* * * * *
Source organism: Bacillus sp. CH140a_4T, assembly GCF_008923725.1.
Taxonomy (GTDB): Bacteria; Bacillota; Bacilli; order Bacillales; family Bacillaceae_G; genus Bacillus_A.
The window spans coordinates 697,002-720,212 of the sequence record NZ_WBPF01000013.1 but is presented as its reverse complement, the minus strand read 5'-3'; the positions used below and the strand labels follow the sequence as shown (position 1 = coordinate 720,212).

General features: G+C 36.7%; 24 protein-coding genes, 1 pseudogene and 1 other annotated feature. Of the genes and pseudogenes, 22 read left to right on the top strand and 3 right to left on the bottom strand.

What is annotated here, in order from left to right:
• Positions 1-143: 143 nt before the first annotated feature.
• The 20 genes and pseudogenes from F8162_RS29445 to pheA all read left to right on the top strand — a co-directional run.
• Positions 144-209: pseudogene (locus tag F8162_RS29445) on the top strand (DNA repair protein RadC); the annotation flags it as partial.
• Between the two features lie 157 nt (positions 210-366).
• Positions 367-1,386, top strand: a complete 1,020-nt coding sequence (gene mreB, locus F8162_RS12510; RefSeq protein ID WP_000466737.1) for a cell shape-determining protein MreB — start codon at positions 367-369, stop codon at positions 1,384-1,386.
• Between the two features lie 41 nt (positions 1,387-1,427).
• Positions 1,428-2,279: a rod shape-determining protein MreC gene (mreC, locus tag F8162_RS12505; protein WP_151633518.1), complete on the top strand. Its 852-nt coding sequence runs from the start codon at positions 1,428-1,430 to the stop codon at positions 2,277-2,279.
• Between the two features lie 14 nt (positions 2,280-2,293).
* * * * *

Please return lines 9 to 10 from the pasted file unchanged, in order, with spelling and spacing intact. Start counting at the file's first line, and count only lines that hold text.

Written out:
• Between the two features lie 157 nt (positions 210-366).
• Positions 367-1,386, top strand: a complete 1,020-nt coding sequence (gene mreB, locus F8162_RS12510; RefSeq protein ID WP_000466737.1) for a cell shape-determining protein MreB — start codon at positions 367-369, stop codon at positions 1,384-1,386.